Union boss hits out at ‘bewildering’ decision on mock A-level grades
- Credit: Archant
A union boss and former Suffolk headteacher has struck out at the government over their decision to allow students to use mock exam grades in place of predicted A-level results.
Geoff Barton, General Secretary of the Association of School and College Leaders has lamented the decision which he says undermines teachers and leaves parents, students and school with little guidance.
The former headteacher at King Edward VI School, Bury St Edmunds released a statement today after the changes were revealed on Tuesday, less than 48 hours before students are due to pick up their results.
The changes will allow students unhappy with their results, which have been predicted by teachers before then being moderated, to appeal.
This would see them to use grades achieved in mock exams while applying to universities.
Mr Barton said: “The sudden announcement that mock results could be used by students if they are higher than calculated grades is bewildering.
“Mock exams are taken at different times, involve different papers, and some students won’t even have sat them.
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“Teachers will have felt undermined by this decision given that they have spent the last few months painstakingly assessing their students and providing centre-assessed grades to the exam boards.
“Obviously the concern is what happens when these centre-assessed grades are standardised by the exam boards, and it seems as though the eleventh hour idea of falling back on mock exam results is an attempt to head this off at the pass even though it doesn’t make any sense.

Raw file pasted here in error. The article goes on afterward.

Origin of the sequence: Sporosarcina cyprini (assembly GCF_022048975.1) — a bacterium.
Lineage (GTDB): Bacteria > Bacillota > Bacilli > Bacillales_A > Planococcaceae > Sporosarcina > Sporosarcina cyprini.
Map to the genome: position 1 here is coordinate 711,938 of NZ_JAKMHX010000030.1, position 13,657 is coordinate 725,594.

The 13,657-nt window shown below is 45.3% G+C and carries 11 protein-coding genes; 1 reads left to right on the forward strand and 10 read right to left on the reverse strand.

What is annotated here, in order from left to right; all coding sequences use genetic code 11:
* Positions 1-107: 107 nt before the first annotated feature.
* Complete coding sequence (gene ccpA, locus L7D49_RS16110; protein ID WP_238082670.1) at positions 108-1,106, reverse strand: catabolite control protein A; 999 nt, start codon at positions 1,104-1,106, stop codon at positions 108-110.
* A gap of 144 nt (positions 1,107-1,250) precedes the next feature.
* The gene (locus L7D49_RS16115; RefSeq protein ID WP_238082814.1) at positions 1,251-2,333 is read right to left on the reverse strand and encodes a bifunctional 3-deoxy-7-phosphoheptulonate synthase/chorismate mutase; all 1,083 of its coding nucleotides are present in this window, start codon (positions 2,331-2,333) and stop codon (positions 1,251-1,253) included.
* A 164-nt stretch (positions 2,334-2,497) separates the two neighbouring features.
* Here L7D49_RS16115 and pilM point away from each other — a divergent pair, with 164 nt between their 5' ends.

“There is no guidance over how this will actually work, so our members are now left in a position where they will have to field questions from parents and students without any information. It is chaos.”
Thousands of pupils are expected to see their results downgraded by moderators when they are released tomorrow.
Many have expressed their concerns over the moderation of results which is said to reflect the reputation of schools.
It is said to disadvantaged highly achieving pupils who attend school which historically have not performed well.
Schools minister Nick Gibb insisted the Government had nothing to apologise for by acting so late in the day in England, adding it would only affect a small number of students.
He said: “There is no confusion. We have been very clear from the very beginning. We had to have a system in place to award qualifications to young people given that we had cancelled the exams.
“We apologise to nobody for finding solutions, even at the 11th hour, to stop any student being disadvantaged by this system.”